Plain bearings are generally durable and operate for long periods with little or no interruption. However, like all mechanical systems, the bearing conditions periodically degrade.
A rigorous failure analysis approach will help the bearing operator understand the failure modes and mechanisms, and find ways to achieve longer operating cycles.
Figure 1. Leading Edge Groove
(LEG) Thrust Bearing
A structured bearing troubleshooting approach based on an understanding of bearing operation and the potential effects of related parameters exists. Of particular interest are the rotating journal, collar or runner, the babbitted (metal alloy) shoe surface, all contact points within the bearing assembly and the lubricating oil. Machine-specific operational and performance data must also be considered.
The approach discussed here is centered on equalizing thrust bearings. These bearings contain the most moving parts and are widely used. The lubrication and troubleshooting principles are readily adaptable to other fluid-film bearing types (nonequalizing thrust bearings, pivoted shoe journal bearings, journal shells).
When evaluating bearing distress, the babbitted shoe surface is commonly the only area that is examined. Although a great deal of information can be extracted from the babbitt appearance, additional information exists elsewhere.
These secondary sources of diagnostic information often prove to be valuable, because the babbitted surfaces are usually destroyed in a catastrophic bearing failure. Even a bearing wipe, which is the most common appearance of distress, may hide valuable information.
The textbook cases of distress modes are especially useful in diagnosing problems prior to the damage that occurs when a bearing can no longer support an oil film.
Through the prudent use of temperature and vibration monitoring equipment, routine oil analyses, lubrication system evaluations and machine operational performance reviews, bearing distress may be identified and evaluated before catastrophic failure occurs.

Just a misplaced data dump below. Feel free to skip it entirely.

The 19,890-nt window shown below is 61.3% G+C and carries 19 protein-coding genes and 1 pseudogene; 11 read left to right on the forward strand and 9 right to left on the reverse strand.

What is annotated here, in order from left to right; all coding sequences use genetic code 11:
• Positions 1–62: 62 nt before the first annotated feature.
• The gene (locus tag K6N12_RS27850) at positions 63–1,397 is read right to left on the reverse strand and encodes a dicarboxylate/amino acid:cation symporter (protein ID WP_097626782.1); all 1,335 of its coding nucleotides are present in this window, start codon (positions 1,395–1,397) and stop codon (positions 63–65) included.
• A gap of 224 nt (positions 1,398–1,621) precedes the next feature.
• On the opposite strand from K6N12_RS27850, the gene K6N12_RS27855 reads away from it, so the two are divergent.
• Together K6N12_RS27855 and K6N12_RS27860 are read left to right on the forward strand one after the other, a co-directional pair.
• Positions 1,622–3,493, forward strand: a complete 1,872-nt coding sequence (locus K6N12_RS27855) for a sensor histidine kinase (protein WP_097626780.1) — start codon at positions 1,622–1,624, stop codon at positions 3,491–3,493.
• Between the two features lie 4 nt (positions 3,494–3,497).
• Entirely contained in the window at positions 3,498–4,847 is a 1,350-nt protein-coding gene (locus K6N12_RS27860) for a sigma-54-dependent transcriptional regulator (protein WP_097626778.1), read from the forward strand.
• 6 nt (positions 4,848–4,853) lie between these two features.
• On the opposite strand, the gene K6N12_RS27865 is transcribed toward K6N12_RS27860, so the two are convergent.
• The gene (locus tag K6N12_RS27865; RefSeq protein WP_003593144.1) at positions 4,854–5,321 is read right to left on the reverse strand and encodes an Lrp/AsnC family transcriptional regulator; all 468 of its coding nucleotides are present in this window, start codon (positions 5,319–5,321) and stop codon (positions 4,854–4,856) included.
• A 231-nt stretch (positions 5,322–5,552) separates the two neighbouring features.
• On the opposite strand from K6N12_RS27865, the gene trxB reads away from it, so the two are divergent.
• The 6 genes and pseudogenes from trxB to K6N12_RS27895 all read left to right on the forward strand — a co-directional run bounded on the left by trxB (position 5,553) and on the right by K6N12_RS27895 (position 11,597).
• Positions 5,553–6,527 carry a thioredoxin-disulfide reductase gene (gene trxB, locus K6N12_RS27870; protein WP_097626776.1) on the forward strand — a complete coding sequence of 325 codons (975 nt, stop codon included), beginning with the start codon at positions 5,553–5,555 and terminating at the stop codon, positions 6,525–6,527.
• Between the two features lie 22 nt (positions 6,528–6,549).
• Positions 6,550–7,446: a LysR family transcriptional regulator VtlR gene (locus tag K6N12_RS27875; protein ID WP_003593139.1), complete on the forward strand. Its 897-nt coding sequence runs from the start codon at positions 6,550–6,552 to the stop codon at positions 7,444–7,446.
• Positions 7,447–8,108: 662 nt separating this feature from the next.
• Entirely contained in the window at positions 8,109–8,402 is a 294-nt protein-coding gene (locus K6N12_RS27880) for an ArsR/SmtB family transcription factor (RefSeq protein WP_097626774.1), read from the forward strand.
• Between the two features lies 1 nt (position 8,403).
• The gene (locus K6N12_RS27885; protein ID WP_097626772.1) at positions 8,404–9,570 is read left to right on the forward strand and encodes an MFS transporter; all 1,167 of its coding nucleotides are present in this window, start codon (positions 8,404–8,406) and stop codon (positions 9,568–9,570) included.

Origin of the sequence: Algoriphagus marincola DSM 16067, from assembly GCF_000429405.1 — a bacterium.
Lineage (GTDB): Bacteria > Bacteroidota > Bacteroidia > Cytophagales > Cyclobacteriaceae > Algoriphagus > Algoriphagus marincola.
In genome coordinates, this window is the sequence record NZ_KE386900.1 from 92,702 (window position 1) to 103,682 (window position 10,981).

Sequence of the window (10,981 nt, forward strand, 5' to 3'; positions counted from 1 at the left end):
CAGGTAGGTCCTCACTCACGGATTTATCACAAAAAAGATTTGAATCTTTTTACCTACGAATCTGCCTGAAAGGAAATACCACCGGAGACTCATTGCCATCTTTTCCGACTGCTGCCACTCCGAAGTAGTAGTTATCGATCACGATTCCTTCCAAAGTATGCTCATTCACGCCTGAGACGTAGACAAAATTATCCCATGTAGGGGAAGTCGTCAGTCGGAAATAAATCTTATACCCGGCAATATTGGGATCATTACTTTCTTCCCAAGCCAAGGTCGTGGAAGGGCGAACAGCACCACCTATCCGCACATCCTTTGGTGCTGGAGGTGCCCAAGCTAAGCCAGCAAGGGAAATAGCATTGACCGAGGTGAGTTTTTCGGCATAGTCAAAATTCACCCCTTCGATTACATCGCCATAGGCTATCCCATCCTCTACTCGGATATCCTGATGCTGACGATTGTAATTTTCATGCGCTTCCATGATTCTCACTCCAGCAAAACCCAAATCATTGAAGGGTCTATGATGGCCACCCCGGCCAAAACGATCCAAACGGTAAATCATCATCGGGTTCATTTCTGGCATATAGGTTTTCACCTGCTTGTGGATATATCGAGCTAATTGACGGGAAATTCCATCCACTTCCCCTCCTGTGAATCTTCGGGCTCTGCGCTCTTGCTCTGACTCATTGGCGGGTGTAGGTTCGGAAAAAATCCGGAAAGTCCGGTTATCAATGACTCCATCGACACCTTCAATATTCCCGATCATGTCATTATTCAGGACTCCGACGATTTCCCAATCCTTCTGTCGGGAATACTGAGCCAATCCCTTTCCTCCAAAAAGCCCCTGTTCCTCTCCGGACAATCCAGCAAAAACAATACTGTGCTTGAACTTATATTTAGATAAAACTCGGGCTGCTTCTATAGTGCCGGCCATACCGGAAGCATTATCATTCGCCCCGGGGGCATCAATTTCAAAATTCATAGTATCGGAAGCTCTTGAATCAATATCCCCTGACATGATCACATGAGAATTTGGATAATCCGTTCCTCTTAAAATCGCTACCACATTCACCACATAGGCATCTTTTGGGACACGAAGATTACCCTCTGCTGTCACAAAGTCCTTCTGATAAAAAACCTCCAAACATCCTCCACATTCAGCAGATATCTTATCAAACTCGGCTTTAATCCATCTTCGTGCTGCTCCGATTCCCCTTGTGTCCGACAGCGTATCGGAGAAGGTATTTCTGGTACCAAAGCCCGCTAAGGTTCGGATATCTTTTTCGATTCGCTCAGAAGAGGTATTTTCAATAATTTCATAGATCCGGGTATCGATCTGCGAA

Bearing health is commonly monitored through the use of temperature measurements. Be aware that temperature sensors may be mounted in a wide variety of locations, with a corresponding variation in temperature. The specific location and type of sensor must be known in order for the measured temperature data to have any real value.
To begin an evaluation, the bearing assembly should be completely disassembled. All bearing components may be evaluated in this manner. Do not clean the bearing, because valuable information may be lost.
Examine the base ring. During routine operation, the lower leveling plates may form indentations in the base ring, on either side of the dowels that locate them. The indentations should be identical and barely noticeable. Deep, wide indentations are an indication of a high load. The rocking strip on the bottom of the lower leveling plates contacts the base ring, and its condition presents another indication of bearing load.
The cleanliness of the bearing and oil can also be determined, because deposits are often trapped in the base ring. Evidence of water contamination, particularly in vertical machines, may go unnoticed unless the base ring is examined.
The spherical pivot in the rear of each thrust shoe rests in the center of a flat area on the hardened upper leveling plate. This flattened area is susceptible to indentation due to the point contact of the pivot. The indentation is easily identified by a bright contact area. This area indicates where the shoe operates on the upper leveling plate, and its depth gives an indication of load.